In the previous clinical studies, a few side effects were reported, for example subfebrile temperature (37.5°C for a couple of days), pain in the tumour area, sleepiness and diarrhoea. In this retrospective study, however, there was no record of any untoward side effect from Rigvir treatment or its discontinuation.
Serum clinical chemistry parameters were recorded and graded according to NCI CTCAE 32 (Table 4). In the observation group, grade 1–3 values were obtained. All grade 3 samples were from two patients obtained within the last few months of life. In one of these patients, progression of the disease was reported simultaneously. In contrast, in the Rigvir-treated patients, values above grade 2 were not observed.
In this study, there was no record of any untoward side effect from Rigvir treatment, which is in agreement with clinical studies using other oncolytic viruses 14,16,33,34,37. Moreover, no value higher than grade 2 was recorded in Rigvir-treated patients. This is in contrast to most other cancer therapies, where grades 3 and 4 are frequently observed (cf. 38).
Administration of virus induces the formation of neutralising antibodies that might potentially influence the efficiency of Rigvir. In previous studies, the titre of neutralising antibodies against ECHO-7 was determined in both healthy individuals and patients before administration of Rigvir. In 94 healthy adult participants tested, the titres were found to be low (1 : 20 to 1 : 62) 39,40. When tested in 155 adult cancer patients who had not been treated with Rigvir, neutralising antibodies against ECHO-7 were detected in ∼50% of the patients 41. In a local study of 472 individuals, the presence of ECHO-7 antibodies was shown to increase with age in children and level off to a plateau of around 75% in adults 42. To our knowledge, the prevalence of neutralising antibodies against the ECHO-7 virus in the general adult population has not been reported.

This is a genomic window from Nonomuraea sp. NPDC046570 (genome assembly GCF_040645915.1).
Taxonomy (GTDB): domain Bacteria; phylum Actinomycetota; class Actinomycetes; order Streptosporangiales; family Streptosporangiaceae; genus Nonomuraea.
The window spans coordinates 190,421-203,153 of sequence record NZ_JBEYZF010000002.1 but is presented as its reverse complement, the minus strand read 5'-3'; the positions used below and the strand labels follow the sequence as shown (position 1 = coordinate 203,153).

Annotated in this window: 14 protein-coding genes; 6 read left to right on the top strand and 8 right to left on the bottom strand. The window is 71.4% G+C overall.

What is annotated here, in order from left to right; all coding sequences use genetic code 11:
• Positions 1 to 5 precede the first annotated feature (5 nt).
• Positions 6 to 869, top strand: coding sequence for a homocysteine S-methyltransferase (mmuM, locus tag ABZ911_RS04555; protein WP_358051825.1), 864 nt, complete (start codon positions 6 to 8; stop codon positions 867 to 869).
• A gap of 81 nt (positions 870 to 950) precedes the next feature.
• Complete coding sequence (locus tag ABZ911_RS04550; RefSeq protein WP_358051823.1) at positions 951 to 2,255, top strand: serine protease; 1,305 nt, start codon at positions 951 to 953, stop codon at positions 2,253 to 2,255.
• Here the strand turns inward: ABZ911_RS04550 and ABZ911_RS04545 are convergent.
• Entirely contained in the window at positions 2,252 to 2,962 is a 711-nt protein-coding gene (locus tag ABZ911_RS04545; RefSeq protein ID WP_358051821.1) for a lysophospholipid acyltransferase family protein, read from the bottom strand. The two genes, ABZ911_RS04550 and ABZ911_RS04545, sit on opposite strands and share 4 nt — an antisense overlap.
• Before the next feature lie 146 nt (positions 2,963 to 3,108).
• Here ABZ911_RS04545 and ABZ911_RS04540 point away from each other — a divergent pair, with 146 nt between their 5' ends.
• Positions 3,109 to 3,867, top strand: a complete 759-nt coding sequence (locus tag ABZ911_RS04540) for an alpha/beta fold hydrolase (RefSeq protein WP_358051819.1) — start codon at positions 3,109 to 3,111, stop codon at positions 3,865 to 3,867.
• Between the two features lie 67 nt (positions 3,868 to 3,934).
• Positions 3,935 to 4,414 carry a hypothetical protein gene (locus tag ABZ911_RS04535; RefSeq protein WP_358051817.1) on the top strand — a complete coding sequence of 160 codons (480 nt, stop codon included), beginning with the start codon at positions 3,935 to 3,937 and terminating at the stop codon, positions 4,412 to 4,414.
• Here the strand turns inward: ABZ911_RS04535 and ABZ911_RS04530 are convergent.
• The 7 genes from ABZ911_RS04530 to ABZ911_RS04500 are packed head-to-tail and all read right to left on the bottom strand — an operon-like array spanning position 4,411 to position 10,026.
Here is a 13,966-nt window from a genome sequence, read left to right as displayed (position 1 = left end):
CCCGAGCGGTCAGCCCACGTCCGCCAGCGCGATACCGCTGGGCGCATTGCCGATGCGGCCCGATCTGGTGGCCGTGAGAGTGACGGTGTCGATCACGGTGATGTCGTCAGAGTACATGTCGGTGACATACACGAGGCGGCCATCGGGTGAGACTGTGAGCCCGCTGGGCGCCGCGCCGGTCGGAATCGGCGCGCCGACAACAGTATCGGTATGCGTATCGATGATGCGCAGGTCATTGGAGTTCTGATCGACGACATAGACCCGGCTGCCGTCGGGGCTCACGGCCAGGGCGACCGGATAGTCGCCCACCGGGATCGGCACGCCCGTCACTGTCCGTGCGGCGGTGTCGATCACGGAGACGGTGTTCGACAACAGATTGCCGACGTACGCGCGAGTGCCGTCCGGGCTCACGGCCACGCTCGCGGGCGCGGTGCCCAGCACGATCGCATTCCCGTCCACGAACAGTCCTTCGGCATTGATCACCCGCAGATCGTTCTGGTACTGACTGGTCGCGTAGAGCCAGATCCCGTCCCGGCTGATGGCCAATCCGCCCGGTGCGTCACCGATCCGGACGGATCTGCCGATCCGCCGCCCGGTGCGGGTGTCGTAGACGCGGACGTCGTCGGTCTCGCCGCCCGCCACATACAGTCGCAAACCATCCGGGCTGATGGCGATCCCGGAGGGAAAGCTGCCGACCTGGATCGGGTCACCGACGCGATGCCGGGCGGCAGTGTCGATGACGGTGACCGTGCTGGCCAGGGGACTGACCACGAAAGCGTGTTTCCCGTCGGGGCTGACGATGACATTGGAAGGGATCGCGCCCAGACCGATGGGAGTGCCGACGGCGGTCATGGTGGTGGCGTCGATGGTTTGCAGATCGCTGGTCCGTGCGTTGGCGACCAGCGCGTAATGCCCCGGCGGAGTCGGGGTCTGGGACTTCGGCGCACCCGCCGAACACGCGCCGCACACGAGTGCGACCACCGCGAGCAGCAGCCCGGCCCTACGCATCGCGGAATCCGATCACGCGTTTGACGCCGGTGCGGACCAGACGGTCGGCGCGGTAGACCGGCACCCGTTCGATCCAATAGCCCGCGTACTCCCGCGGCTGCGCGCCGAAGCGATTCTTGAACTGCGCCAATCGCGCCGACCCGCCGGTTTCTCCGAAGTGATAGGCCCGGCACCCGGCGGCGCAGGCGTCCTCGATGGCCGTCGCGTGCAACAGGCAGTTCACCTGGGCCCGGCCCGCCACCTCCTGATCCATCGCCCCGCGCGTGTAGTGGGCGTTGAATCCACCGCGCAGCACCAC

Also, after intravenous administration, the correlation between antibody titres varies from one virus to another, and neutralising antibodies do not affect efficacy when local or regional administration is used 14,45,46.
An estimated 14.1 million new cancer cases were diagnosed worldwide in 2012, the latest available. The number is expected to increase to 24 million by 2035. About 232 000 patients are estimated to be diagnosed with melanoma in 2014 3. In the 20-year survival data analysis of the American Joint Committee on Cancer (cf. Figure 31.1 of 31), the majority of all melanoma patients belonged to stage I and stage II, 47 and 24%, respectively 31. However, at present, clinical practice guidelines suggest postsurgery therapy only for late-stage melanoma (radiation therapy and interferon α) 6–9.
The authors are indebted to Anna Krilova, Oncology Clinic of Piejūras Hospital, Liepāja, Latvia, for sharing patient information, and Oksana Holodņuka, Riga Eastern Clinical University Hospital, and Linda Brokāne, Latvian Virotherapy Center, for technical assistance, and Vaira Saulīte, Institute of Microbiology and Virology, Riga Stradiņš University, for expert advice.
Aina Muceniece, Dite Venskus, Jurgis Auziņš and Pēteris Alberts are past and present employees of the Latvian Virotherapy Center. For the remaining authors there are no conflicts of interest.
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